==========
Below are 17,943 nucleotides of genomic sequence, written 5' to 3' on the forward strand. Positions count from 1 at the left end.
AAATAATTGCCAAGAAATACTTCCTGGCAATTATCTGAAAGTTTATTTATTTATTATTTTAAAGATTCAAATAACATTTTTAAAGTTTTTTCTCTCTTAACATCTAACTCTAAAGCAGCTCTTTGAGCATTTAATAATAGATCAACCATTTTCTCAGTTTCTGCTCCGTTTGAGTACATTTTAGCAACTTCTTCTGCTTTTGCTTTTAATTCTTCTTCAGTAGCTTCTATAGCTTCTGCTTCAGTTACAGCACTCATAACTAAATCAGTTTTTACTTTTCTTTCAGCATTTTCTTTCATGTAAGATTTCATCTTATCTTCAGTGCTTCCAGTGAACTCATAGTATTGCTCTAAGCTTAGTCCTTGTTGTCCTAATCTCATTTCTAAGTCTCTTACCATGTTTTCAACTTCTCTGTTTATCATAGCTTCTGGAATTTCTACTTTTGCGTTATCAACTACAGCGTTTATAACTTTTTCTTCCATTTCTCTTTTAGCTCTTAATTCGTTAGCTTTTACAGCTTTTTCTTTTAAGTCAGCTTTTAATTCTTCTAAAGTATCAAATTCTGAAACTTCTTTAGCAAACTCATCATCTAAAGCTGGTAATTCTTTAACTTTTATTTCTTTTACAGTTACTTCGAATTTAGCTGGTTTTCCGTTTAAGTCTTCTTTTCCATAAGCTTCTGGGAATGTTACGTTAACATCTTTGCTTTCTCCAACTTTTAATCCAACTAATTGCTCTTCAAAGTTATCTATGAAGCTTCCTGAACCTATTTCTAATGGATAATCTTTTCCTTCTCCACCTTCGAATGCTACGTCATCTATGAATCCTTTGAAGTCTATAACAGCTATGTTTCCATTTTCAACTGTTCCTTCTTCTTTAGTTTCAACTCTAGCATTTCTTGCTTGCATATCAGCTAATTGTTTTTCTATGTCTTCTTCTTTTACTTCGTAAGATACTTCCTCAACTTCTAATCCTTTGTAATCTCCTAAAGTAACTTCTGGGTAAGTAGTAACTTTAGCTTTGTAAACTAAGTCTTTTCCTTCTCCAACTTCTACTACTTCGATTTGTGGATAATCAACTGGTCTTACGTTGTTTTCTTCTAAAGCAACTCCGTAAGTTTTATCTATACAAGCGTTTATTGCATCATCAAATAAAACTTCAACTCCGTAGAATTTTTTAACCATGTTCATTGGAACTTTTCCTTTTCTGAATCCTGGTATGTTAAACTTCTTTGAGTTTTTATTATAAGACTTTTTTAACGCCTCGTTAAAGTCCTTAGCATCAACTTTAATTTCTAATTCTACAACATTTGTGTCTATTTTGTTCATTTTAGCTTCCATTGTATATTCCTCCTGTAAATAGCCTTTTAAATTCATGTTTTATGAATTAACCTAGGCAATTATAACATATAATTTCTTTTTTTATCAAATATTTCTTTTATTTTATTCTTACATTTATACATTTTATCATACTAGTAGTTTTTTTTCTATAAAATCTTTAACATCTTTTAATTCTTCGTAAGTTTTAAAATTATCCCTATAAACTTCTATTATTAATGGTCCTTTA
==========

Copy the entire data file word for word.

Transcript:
Below are 17,943 nucleotides of genomic sequence, written 5' to 3' on the forward strand. Positions count from 1 at the left end.
AAATAATTGCCAAGAAATACTTCCTGGCAATTATCTGAAAGTTTATTTATTTATTATTTTAAAGATTCAAATAACATTTTTAAAGTTTTTTCTCTCTTAACATCTAACTCTAAAGCAGCTCTTTGAGCATTTAATAATAGATCAACCATTTTCTCAGTTTCTGCTCCGTTTGAGTACATTTTAGCAACTTCTTCTGCTTTTGCTTTTAATTCTTCTTCAGTAGCTTCTATAGCTTCTGCTTCAGTTACAGCACTCATAACTAAATCAGTTTTTACTTTTCTTTCAGCATTTTCTTTCATGTAAGATTTCATCTTATCTTCAGTGCTTCCAGTGAACTCATAGTATTGCTCTAAGCTTAGTCCTTGTTGTCCTAATCTCATTTCTAAGTCTCTTACCATGTTTTCAACTTCTCTGTTTATCATAGCTTCTGGAATTTCTACTTTTGCGTTATCAACTACAGCGTTTATAACTTTTTCTTCCATTTCTCTTTTAGCTCTTAATTCGTTAGCTTTTACAGCTTTTTCTTTTAAGTCAGCTTTTAATTCTTCTAAAGTATCAAATTCTGAAACTTCTTTAGCAAACTCATCATCTAAAGCTGGTAATTCTTTAACTTTTATTTCTTTTACAGTTACTTCGAATTTAGCTGGTTTTCCGTTTAAGTCTTCTTTTCCATAAGCTTCTGGGAATGTTACGTTAACATCTTTGCTTTCTCCAACTTTTAATCCAACTAATTGCTCTTCAAAGTTATCTATGAAGCTTCCTGAACCTATTTCTAATGGATAATCTTTTCCTTCTCCACCTTCGAATGCTACGTCATCTATGAATCCTTTGAAGTCTATAACAGCTATGTTTCCATTTTCAACTGTTCCTTCTTCTTTAGTTTCAACTCTAGCATTTCTTGCTTGCATATCAGCTAATTGTTTTTCTATGTCTTCTTCTTTTACTTCGTAAGATACTTCCTCAACTTCTAATCCTTTGTAATCTCCTAAAGTAACTTCTGGGTAAGTAGTAACTTTAGCTTTGTAAACTAAGTCTTTTCCTTCTCCAACTTCTACTACTTCGATTTGTGGATAATCAACTGGTCTTACGTTGTTTTCTTCTAAAGCAACTCCGTAAGTTTTATCTATACAAGCGTTTATTGCATCATCAAATAAAACTTCAACTCCGTAGAATTTTTTAACCATGTTCATTGGAACTTTTCCTTTTCTGAATCCTGGTATGTTAAACTTCTTTGAGTTTTTATTATAAGACTTTTTTAACGCCTCGTTAAAGTCCTTAGCATCAACTTTAATTTCTAATTCTACAACATTTGTGTCTATTTTGTTCATTTTAGCTTCCATTGTATATTCCTCCTGTAAATAGCCTTTTAAATTCATGTTTTATGAATTAACCTAGGCAATTATAACATATAATTTCTTTTTTTATCAAATATTTCTTTTATTTTATTCTTACATTTATACATTTTATCATACTAGTAGTTTTTTTTCTATAAAATCTTTAACATCTTTTAATTCTTCGTAAGTTTTAAAATTATCCCTATAAACTTCTATTATTAATGGTCCTTTA